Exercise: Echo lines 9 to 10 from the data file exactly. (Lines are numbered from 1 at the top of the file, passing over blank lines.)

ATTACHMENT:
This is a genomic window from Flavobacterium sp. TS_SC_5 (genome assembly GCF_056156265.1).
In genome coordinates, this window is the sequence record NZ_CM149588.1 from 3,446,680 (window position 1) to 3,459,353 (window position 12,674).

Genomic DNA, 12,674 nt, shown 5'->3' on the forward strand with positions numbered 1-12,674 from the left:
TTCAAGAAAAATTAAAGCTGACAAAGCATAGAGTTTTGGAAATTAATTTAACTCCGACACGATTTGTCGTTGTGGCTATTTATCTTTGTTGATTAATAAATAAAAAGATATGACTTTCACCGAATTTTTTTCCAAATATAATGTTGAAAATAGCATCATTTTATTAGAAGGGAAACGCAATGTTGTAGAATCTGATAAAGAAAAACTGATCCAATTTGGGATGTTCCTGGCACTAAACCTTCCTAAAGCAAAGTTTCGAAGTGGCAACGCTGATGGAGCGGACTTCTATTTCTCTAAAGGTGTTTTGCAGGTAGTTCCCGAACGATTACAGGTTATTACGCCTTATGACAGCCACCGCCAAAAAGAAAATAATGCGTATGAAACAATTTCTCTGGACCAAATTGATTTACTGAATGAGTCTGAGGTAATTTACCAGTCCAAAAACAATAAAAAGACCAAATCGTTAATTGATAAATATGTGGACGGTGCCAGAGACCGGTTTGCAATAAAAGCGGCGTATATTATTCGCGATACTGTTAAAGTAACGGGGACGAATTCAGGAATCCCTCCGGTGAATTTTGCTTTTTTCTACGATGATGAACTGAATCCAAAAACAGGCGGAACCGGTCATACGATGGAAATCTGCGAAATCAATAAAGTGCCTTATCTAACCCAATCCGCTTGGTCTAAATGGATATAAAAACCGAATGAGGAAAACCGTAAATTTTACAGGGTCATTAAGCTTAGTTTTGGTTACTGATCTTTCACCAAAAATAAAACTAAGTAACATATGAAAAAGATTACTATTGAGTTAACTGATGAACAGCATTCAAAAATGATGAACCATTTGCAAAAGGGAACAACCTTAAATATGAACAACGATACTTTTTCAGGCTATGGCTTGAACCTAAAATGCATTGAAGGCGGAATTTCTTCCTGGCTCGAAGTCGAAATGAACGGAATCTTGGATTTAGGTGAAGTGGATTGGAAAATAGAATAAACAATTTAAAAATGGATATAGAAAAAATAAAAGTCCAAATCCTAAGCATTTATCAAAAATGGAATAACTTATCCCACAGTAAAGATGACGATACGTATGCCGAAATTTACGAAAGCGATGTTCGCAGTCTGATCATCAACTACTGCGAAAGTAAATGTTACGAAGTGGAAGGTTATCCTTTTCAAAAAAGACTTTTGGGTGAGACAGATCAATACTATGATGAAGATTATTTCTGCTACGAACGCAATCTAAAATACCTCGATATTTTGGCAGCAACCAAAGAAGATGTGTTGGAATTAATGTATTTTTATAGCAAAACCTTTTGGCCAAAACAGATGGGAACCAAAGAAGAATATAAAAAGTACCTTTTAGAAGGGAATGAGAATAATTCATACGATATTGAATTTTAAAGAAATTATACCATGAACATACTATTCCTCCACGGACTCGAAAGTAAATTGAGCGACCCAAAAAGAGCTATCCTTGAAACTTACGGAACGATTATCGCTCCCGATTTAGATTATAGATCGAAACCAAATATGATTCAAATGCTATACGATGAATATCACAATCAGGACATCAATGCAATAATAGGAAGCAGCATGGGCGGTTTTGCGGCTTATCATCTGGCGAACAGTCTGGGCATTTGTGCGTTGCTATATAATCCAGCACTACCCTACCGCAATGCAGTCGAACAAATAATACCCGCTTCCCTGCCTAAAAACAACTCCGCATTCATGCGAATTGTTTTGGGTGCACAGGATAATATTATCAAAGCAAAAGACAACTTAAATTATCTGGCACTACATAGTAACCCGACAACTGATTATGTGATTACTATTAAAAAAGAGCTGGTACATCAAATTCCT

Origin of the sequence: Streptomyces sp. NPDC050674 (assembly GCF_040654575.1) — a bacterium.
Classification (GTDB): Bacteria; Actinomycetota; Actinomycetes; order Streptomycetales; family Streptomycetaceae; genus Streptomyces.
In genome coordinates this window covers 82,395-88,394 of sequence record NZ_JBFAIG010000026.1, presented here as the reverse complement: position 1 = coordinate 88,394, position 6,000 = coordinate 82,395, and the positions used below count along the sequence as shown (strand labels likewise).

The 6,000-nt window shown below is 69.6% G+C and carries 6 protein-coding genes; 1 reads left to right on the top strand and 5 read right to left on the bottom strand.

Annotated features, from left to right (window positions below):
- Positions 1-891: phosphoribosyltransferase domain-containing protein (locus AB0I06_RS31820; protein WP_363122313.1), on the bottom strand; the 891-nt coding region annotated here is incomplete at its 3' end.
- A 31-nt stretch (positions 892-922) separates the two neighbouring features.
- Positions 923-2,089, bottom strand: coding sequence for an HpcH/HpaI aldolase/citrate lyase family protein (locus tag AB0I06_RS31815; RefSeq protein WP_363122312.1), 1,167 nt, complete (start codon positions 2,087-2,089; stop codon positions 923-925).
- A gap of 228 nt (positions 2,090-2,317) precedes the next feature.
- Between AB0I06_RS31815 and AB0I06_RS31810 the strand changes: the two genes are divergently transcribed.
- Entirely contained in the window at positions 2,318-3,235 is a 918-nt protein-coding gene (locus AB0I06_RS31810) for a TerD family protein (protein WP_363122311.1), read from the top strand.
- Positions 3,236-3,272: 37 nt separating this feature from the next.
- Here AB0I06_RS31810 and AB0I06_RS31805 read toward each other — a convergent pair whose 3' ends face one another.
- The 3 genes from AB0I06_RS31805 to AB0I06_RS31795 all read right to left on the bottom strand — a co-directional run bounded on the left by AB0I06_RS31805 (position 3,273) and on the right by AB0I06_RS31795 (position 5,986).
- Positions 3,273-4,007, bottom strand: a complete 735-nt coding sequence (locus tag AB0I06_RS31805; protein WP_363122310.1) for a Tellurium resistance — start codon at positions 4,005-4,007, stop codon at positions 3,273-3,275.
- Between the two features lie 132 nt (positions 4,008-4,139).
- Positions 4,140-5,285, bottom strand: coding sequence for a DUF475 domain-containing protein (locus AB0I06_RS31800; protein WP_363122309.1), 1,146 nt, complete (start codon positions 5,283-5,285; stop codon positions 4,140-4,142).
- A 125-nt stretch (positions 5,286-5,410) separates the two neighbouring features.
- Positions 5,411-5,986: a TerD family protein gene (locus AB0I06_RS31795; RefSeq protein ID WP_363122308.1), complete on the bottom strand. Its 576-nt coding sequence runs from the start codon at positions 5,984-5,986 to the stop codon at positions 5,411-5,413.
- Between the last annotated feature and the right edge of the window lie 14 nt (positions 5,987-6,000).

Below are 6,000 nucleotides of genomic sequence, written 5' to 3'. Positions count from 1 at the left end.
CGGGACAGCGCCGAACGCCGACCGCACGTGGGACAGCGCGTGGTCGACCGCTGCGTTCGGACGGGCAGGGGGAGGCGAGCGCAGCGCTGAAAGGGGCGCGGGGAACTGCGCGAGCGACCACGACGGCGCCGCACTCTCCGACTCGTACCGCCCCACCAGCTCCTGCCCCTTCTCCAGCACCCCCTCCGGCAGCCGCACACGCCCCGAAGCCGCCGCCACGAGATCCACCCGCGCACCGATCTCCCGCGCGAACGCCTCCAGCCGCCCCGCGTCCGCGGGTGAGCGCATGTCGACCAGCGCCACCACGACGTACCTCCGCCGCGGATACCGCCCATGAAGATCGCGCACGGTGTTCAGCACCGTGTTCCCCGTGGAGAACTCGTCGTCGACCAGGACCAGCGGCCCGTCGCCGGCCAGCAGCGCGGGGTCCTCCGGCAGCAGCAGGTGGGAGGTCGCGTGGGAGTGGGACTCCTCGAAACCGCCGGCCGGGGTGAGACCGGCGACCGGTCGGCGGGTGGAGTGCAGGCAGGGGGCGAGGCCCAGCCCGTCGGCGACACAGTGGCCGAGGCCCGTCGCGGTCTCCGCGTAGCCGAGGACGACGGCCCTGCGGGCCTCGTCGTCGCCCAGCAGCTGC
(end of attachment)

Annotated features, from left to right (window positions below):
- Positions 1-891: phosphoribosyltransferase domain-containing protein (locus AB0I06_RS31820; protein WP_363122313.1), on the bottom strand; the 891-nt coding region annotated here is incomplete at its 3' end.